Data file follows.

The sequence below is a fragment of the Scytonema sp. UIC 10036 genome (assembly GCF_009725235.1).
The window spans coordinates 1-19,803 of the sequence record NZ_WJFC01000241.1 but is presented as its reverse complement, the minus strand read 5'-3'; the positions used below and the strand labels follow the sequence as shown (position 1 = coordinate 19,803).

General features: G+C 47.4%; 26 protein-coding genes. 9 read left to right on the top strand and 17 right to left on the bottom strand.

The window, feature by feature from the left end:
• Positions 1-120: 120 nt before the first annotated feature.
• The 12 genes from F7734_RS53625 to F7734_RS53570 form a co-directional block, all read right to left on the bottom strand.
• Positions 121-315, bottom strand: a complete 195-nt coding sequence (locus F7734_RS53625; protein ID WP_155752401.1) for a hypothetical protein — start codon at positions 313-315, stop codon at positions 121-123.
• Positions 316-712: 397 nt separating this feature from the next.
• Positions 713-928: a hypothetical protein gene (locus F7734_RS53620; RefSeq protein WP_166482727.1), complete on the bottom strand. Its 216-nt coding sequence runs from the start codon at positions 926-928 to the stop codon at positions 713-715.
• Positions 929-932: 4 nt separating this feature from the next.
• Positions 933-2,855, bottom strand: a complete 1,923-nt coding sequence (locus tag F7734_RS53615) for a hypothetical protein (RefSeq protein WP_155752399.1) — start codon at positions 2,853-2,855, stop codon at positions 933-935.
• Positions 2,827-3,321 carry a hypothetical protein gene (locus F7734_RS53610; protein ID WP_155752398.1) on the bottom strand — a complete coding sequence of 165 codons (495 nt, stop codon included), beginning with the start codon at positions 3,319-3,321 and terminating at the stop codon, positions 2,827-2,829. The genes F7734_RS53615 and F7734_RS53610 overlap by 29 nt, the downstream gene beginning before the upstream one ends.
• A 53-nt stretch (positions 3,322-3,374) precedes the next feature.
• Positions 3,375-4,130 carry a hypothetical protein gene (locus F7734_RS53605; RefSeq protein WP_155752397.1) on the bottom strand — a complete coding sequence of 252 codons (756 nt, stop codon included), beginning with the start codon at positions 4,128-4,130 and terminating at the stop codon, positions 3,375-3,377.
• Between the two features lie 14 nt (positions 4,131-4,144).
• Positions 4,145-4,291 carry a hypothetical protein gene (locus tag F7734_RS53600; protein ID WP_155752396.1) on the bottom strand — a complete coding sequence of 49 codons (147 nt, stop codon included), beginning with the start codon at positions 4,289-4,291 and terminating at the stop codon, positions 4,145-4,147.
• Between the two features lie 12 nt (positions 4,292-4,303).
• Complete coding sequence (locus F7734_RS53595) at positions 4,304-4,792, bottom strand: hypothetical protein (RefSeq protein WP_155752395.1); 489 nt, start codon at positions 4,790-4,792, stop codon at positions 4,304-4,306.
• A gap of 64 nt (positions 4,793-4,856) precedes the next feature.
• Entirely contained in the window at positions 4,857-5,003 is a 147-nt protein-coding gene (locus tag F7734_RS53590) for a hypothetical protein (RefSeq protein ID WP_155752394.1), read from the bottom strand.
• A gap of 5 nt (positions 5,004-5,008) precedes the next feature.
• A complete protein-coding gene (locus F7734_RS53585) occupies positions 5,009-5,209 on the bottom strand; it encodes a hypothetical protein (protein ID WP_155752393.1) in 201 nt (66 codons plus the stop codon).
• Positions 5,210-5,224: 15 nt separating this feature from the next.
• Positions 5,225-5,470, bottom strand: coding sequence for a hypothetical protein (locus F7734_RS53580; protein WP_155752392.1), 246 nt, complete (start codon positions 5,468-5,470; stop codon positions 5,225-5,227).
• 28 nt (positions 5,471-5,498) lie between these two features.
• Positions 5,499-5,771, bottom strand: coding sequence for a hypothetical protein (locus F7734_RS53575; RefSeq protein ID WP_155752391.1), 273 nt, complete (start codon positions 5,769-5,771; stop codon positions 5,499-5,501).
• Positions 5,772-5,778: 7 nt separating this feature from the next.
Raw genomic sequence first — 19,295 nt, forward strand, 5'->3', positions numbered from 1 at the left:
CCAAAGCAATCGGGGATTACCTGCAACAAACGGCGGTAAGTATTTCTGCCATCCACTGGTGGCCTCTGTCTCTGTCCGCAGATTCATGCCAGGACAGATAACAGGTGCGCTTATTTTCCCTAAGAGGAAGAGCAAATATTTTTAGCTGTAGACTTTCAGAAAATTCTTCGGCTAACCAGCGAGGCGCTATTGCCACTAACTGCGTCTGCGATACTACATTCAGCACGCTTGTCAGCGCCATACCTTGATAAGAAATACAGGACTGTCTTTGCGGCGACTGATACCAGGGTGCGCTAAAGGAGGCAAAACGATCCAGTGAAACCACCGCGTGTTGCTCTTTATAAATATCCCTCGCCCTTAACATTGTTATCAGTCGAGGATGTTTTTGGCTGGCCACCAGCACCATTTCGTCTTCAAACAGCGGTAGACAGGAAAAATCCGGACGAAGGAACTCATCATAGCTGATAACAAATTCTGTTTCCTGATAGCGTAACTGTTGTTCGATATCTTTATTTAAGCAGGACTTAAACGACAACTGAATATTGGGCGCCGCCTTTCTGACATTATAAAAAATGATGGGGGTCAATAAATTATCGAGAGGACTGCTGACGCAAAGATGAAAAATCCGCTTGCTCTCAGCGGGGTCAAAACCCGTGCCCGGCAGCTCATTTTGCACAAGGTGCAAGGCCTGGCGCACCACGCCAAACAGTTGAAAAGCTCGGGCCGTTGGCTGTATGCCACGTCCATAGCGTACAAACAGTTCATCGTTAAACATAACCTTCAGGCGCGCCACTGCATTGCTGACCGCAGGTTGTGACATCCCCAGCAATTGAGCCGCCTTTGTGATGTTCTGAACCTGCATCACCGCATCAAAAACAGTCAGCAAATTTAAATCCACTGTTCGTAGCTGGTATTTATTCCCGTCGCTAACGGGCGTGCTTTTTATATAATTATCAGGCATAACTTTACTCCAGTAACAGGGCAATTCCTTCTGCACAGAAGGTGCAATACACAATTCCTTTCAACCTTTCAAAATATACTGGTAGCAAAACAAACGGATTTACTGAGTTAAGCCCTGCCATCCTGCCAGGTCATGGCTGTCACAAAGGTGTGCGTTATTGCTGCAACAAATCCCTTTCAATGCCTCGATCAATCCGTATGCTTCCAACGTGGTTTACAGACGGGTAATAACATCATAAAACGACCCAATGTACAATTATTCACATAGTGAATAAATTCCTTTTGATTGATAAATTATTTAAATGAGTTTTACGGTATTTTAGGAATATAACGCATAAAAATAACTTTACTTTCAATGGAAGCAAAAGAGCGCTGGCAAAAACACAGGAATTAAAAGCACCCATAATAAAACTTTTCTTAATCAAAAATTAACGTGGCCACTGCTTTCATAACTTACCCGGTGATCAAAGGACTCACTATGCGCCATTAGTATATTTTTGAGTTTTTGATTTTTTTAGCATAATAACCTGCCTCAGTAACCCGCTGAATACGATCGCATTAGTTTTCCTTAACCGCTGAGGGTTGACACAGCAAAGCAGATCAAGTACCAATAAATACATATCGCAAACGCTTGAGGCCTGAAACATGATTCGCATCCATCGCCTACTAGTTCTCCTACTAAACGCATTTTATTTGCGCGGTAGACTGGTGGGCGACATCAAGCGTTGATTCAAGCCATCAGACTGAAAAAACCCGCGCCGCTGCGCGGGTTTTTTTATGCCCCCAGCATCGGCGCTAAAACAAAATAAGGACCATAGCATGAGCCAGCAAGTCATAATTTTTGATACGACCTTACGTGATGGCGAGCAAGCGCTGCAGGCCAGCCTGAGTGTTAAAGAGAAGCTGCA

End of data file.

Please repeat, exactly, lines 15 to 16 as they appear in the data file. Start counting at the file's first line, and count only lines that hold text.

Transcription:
• Between the two features lie 14 nt (positions 4,131-4,144).
• Positions 4,145-4,291 carry a hypothetical protein gene (locus tag F7734_RS53600; protein ID WP_155752396.1) on the bottom strand — a complete coding sequence of 49 codons (147 nt, stop codon included), beginning with the start codon at positions 4,289-4,291 and terminating at the stop codon, positions 4,145-4,147.